Field Notes - V18N11 - September 10 & 13

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upcoming events Walk in the Park Series: Mushrooms and Ecology Saturday, September 14, 2013 10 a.m. - 1 p.m.

Explore the fascinating world of fungi! In this workshop, staff experts will introduce participants to mushroom life cycles and habitats, as well as the important role fungi play in the natural world. The class will discuss the basics of mushroom identification, and participants will take a guided trail walk to hunt for fungi.

field notes

Volume 18 | Number 11 | September 10 & 13, 2013

Ecosystem Farm at Accokeek | 301-283-2113 |

DIY Series: Livestock 101 Monday, September 30, 2013 6:30 p.m. - 8:30 p.m.

Ever wonder what the difference between a cow and a heifer is? Here is your chance to find out. This intensive class covers everything from farm jargon and basic animal anatomy and physiology to basic husbandry, through a combination of classroom and barnyard instruction about the various heritage breeds preserved by the Accokeek Foundation. For details on any event, please visit

Hello CSA Community, What a glorious time to be a farmer! Sunny breezy season, with its whimsical turning, we are watching the season shift to fall. The beans have finally met their decline, the field tomatoes are withering in their end-of-season wilt. But greens are at their tender beginnings, radishes are plumping out, and the lettuce is popping up for heading. I hope you are eating well and enjoying this lovely time of year! love and the first falling leaves, Farmer Becky p.s. Don’t forget that week 12, September 17 & 20 (next week’s CSA pickup) will be OFF!

Ecosystem Farm Manager Rebecca Cecere Seward Farm Apprentices Alex Binck, Holli Elliott Farm and Garden Coordinator Daniel Michaelson Volunteers Rosemary Zechman, Amanda Truett, Tom Ellwanger, Mary Lynn Davis, Yvonne Brown, Terrance Murphy, Ethan Carton, Cairna Bode

thai acro flying whirly birds and barrel rolls what a lucky life

The Pawpaw By: Holli Elliott I recently had my first taste of this native fruit and now I want to shout from the rooftops, “WE HAVE TROPICAL FRUIT GROWING IN MARYLAND!” Seriously, somewhere between a banana and mango, and in the same plant family as the cherimoya, soursop and custard-apple, this amazing creation could be hanging out in your back yard. The pawpaw, Asimina triloba, commonly grows in floodplains and shady, rich bottomlands. It often forms as a patch or thicket of individual small slender trees. Growing up to 35 feet tall and 5-12 inches in diameter, the pawpaw has a distinct leaf pattern that make it east to identify. It propagates easily from seed, requires little maintenance once established and, because of its fast-growth and tolerance of frequent flooding, is valuable in habitat restoration and erosion prevention. The leaves of the pawpaw have a disagreeable smell, like green peppers, and contain natural insecticides known as acetoginins. Larvae of the zebra swallowtail feed exclusively on young leaves of the pawpaw and chemicals in pawpaw leaves confer protection throughout the butterfly’s life, making it impalpable to other predators. The bark of the pawpaw has been shown to have anti-tumor properties and is used in many chemotherapy treatments.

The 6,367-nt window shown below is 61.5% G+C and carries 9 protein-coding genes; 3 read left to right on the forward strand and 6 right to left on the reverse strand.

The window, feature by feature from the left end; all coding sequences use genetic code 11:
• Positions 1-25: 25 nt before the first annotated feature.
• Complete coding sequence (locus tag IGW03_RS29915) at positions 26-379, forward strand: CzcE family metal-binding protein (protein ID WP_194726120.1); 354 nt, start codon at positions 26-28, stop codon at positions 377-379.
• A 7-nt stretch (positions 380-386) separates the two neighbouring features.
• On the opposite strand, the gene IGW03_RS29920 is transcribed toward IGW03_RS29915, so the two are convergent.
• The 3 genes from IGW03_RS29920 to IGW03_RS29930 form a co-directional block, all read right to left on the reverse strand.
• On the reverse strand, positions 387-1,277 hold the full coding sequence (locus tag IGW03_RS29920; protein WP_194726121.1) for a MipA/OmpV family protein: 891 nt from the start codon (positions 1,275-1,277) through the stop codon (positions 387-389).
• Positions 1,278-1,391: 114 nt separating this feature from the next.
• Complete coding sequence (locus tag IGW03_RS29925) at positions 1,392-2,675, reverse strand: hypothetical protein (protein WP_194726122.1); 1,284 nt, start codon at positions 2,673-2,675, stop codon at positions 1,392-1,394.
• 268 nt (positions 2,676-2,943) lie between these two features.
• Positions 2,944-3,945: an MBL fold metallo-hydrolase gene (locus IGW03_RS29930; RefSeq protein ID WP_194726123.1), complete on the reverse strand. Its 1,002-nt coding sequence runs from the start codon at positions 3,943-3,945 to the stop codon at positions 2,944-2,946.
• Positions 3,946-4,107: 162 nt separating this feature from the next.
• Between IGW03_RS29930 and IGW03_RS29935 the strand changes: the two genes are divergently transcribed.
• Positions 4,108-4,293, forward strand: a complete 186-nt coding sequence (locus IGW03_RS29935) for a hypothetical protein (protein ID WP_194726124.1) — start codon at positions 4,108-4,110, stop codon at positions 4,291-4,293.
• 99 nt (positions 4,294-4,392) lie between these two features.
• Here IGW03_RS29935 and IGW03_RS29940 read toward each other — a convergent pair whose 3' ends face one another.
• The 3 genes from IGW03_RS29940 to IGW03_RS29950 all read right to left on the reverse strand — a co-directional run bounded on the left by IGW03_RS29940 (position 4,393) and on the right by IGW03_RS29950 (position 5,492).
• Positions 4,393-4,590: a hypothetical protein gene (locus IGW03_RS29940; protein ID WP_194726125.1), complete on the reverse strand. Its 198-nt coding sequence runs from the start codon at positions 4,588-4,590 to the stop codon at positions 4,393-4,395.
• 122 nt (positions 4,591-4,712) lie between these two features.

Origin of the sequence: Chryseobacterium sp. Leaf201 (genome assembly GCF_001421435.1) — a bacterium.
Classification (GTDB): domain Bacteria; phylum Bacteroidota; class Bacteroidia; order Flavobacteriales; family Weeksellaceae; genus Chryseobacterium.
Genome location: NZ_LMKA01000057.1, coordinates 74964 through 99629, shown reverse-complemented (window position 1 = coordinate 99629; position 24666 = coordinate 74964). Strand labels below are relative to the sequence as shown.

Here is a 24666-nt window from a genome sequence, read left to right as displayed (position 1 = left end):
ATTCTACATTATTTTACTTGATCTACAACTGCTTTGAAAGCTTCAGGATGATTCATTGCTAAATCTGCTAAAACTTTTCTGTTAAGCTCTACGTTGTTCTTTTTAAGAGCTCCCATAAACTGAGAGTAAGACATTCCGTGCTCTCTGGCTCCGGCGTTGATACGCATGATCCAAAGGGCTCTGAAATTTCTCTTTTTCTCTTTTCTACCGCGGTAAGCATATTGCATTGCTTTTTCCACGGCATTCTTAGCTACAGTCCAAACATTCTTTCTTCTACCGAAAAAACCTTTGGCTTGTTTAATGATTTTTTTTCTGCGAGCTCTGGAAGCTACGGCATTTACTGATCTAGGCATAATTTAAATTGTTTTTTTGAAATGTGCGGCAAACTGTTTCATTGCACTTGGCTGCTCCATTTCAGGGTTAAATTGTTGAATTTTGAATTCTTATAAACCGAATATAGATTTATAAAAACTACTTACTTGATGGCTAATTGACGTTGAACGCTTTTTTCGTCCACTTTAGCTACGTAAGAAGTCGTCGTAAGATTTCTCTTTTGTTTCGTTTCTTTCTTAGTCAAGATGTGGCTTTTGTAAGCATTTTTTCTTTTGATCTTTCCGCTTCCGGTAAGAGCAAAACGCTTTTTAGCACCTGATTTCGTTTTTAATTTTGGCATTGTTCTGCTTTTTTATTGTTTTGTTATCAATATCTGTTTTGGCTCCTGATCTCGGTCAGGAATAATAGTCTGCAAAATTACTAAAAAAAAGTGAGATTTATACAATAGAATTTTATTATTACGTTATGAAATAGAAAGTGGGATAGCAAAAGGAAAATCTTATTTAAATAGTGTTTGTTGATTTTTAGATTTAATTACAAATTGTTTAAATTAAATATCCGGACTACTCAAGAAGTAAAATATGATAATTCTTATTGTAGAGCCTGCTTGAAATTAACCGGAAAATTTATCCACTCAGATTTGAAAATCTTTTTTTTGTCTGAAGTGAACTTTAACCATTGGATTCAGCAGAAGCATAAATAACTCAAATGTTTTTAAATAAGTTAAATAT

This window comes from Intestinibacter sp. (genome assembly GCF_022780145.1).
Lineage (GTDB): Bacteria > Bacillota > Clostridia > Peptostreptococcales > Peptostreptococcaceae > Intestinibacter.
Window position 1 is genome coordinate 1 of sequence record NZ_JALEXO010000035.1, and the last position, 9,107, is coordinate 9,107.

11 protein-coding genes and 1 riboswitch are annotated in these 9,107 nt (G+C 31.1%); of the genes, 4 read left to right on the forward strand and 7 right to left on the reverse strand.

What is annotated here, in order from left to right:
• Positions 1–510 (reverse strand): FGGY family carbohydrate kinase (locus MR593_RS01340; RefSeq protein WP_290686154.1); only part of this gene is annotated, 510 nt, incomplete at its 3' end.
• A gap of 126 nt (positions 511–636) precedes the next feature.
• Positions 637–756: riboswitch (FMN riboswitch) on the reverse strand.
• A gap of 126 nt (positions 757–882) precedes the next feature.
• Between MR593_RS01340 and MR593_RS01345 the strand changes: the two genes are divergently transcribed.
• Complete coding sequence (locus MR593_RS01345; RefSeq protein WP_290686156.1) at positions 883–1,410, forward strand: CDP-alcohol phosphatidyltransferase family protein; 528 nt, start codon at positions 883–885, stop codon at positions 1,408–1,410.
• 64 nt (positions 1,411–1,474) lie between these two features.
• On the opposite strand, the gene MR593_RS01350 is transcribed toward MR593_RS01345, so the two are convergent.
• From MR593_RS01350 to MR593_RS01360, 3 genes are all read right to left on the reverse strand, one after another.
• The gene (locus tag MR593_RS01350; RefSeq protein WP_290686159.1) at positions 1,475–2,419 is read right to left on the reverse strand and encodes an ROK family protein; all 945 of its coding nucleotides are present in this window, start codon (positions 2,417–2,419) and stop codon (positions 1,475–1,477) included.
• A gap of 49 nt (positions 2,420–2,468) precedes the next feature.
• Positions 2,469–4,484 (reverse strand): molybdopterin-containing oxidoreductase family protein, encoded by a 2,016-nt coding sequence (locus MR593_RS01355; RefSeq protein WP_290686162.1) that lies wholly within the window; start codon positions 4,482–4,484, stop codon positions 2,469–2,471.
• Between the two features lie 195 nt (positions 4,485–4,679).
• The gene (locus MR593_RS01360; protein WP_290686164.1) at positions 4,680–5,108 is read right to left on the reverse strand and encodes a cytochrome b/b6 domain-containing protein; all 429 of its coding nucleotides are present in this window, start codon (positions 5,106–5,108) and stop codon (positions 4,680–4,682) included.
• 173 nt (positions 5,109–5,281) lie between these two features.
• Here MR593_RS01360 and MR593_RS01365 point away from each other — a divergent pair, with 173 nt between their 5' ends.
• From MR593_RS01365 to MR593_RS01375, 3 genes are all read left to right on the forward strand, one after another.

Fruit production in the pawpaw is sometimes limited because few pollinators are attracted to the flower’s faint or, sometimes, non-existent scent. The flowers produce an odor similar to that of rotting meat and attract blowflies and carrion beetles for cross-pollination. YUCK! It is believed pawpaw plants are self-incompatible, requiring cross-pollination between trees of different patches in order to produce fruit. In commercial production (which is very limited) growers often resort to hanging meat in trees to attract pollinators. With disagreeable smells and toxic chemicals, you’d think the fruit wouldn’t be so good. However, pawpaws have been a favorite for centuries. Native Americans relished them. Chilled pawpaw was said to be George Washington’s favorite dessert, and he even sent them around the world as gifts. Leaves of the pawpaw tree turn golden yellow at the same time their fruit ripens. his makes them easy to spot from a distance. Pawpaw season lasts only about a month. So put on your hiking shoes and go get yourself some of this “prairie banana” while you can! I’m headed out now to find some more of this native, tropical treasure so I can turn it into ice cream. Pawpaw fruit pulp can be substituted with volumetric equivalency in banana-based recipes.